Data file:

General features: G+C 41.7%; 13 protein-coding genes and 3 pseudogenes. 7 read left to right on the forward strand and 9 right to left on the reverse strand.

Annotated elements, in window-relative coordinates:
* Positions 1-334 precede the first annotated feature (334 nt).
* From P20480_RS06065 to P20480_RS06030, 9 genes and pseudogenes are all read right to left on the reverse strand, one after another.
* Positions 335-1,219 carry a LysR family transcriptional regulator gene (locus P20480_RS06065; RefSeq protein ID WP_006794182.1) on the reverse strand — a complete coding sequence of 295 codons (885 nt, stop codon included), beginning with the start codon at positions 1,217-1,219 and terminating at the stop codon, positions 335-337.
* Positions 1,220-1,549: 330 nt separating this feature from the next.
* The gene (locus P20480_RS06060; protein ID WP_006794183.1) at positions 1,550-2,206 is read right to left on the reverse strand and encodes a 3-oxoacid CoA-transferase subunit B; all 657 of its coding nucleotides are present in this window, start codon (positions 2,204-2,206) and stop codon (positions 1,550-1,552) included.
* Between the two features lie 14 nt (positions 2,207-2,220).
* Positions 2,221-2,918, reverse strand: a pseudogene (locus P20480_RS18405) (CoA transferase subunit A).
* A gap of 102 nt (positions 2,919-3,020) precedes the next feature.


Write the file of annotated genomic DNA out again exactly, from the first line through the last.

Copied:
General features: G+C 41.7%; 13 protein-coding genes and 3 pseudogenes. 7 read left to right on the forward strand and 9 right to left on the reverse strand.

Annotated elements, in window-relative coordinates:
* Positions 1-334 precede the first annotated feature (334 nt).
* From P20480_RS06065 to P20480_RS06030, 9 genes and pseudogenes are all read right to left on the reverse strand, one after another.
* Positions 335-1,219 carry a LysR family transcriptional regulator gene (locus P20480_RS06065; RefSeq protein ID WP_006794182.1) on the reverse strand — a complete coding sequence of 295 codons (885 nt, stop codon included), beginning with the start codon at positions 1,217-1,219 and terminating at the stop codon, positions 335-337.
* Positions 1,220-1,549: 330 nt separating this feature from the next.
* The gene (locus P20480_RS06060; protein ID WP_006794183.1) at positions 1,550-2,206 is read right to left on the reverse strand and encodes a 3-oxoacid CoA-transferase subunit B; all 657 of its coding nucleotides are present in this window, start codon (positions 2,204-2,206) and stop codon (positions 1,550-1,552) included.
* Between the two features lie 14 nt (positions 2,207-2,220).
* Positions 2,221-2,918, reverse strand: a pseudogene (locus P20480_RS18405) (CoA transferase subunit A).
* A gap of 102 nt (positions 2,919-3,020) precedes the next feature.